Publications

Projects

London's Business Improvement Districts

Our report with the Association of Town & City Management (ATCM), entitled London\’s Business Improvement Districts, was commissioned by the GLA.

A Business Improvement District (BID) is a geographical area within which the businesses have voted to invest collectively in local improvements to improve their trading environment. There are currently 32 BIDs in London and the Mayor has made a policy commitment both to supporting existing BIDs and to supporting the development of new BIDs – including a target of having 50 BIDs in the capital by 2016.

The purpose of our work was to help the GLA understand the functions and operation of current BIDs and the direction of change likely to impact on BIDs in the coming years, and to look at how the GLA can support their continuing development.

Read the full report here.

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Counties and Economic Growth Report

CCN welcomes the launch of a report from Shared Intelligence on the contribution county council areas make to the economic growth of UK PLC that challenges the government\’s preoccupation with cities as the only means to deliver growth.

As the report clearly demonstrates county areas are responsible for more than half of the economic output outside of London and the government is in danger of strangling the potential for this growth by focusing too heavily on cities.

Read the full report here.

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In areas covered by CCN member councils there is:

0

Total employment 43%
  • 43

    Total employment 43%
  • 54

    Manufacturing employment 54%
  • 57

    Construction employment 57%
  • 57

    Motor industry employment 57%
  • 55

    Scientific R&D employment 55%
  • 60

    Pharmaceutical employment 60%

Envisioning Libraries of the Future

Envisioning Libraries of the Future, commissioned by Arts Council England in 2012, was our second major collaboration with Ipsos MORI. It began with an evidence review of major societal, economic and technological trends that might impact on the future of the library service, which drew heavily on Ipsos MORI own extensive evidence base. This was the basis for a Delphi Enquiry with over 200 invited library practitioners and experts in related fields to understand whether and how those individuals believed these trends would impact on libraries in the coming decade. This in turn enabled us to construct a set of scenarios which we presented, along with a review of innovation in public libraries, at a series of open space workshops with library sector stakeholders including librarians, local politicians, educators, and library campaigners. Throughout the study we also stimulated debate via an online conversation designed to widen the debate and create more opportunities for participation. The website received 13,000 visits from the UK and around the world.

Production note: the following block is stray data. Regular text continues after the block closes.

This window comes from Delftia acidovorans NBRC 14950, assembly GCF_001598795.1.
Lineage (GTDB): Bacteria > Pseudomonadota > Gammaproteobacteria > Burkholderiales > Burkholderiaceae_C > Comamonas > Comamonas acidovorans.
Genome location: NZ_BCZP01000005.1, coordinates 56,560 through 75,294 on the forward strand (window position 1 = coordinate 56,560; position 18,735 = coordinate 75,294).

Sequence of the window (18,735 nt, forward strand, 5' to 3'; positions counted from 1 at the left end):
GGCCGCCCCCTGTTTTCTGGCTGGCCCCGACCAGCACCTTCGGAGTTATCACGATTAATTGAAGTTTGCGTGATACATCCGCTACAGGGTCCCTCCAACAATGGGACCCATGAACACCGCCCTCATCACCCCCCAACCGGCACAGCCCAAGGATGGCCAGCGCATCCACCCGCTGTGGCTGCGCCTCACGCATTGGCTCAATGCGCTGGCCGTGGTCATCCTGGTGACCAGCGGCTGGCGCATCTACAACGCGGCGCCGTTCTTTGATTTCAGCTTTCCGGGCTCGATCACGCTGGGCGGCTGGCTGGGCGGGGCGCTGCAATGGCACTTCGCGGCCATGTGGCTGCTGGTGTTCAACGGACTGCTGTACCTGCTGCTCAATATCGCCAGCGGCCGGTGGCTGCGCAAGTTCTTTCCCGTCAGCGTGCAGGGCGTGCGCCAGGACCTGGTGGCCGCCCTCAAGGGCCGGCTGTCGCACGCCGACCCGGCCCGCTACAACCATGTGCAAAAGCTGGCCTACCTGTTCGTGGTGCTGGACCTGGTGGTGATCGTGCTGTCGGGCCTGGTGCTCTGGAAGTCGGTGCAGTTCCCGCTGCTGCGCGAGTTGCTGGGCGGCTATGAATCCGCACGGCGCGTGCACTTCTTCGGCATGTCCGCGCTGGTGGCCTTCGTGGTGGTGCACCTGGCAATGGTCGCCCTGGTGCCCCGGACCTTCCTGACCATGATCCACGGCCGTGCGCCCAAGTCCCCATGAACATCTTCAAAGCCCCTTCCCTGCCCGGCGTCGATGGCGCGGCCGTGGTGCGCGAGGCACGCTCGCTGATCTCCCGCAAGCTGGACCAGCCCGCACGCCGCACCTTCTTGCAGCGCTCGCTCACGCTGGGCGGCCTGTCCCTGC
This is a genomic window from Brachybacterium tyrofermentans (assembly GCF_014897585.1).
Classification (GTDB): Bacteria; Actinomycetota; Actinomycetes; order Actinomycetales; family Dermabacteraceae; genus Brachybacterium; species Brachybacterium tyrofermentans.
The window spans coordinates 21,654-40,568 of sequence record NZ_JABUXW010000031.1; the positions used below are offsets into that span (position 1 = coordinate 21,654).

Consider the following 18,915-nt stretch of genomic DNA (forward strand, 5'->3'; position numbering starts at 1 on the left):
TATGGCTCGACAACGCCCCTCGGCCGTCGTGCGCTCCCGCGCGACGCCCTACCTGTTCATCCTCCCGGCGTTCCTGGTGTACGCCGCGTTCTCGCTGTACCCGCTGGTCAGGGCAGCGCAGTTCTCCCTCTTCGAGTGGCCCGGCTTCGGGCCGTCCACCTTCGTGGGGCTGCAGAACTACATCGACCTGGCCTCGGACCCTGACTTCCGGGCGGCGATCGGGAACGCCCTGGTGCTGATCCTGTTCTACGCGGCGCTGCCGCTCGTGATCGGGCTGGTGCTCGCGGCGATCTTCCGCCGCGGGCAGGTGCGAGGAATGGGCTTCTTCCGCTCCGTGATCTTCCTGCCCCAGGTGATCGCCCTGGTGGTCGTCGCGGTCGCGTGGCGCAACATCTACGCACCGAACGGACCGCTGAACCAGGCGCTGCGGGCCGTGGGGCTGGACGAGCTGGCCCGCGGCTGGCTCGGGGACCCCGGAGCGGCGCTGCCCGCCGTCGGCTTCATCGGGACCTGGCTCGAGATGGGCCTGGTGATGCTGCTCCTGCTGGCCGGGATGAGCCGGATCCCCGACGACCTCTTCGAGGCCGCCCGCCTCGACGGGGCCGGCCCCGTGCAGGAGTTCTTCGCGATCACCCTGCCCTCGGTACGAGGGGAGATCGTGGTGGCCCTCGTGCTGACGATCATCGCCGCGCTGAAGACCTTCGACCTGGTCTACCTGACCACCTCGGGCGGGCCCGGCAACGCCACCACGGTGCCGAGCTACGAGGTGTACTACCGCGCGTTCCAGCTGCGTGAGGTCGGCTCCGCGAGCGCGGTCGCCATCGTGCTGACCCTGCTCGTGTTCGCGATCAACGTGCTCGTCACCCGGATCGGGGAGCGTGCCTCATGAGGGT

Click here to hear Ben Lee from Shared Intelligence (speaking to the RSA\’s 2020 Public Service Trust) explaining why the messages about social purpose in Envisioning Libraries of the Future are so critical.

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Raising the standard of artistic work by, with and for children and young people

Raising the standard of artistic work by, with and for children and young people, was commissioned by Arts Council England in 2011 from Shared Intelligence working jointly with our partners the National Foundation for Educational Research (NFER). The work was to support Arts Council England\’s strategic goal of improving the standard of arts experiences for children and young people by exploring the values and principles that create quality in arts and culture by, with and for children and young people. Alongside NFER\’s comprehensive research and analysis into existing quality and outcomes frameworks Shared Intelligence led a large stakeholder engagement process which included practitioner interviews, workshops to co-produce and validate a set of quality principles which would meet the needs of both Arts Council and the sector, and an online conversation about the quality of young people\’s arts experiences. Our engagement process was an extension of the co-productive approach Arts Council had already established for this work, in which they sought to use their convening power to create the space for practitioner debate about raising quality, without dictating the answers. Following the main research phase Shared Intelligence ran a further stakeholder event for Arts Council in February 2013 in collaboration with Re:Bourne the community and youth arts arm of the Matthew Bourne dance company.

Click here for the main report and click here to hear Ben Lee from Shared Intelligence, with others, explaining the aims of the stakeholder event we designed with Re:Bourne in February 2013.

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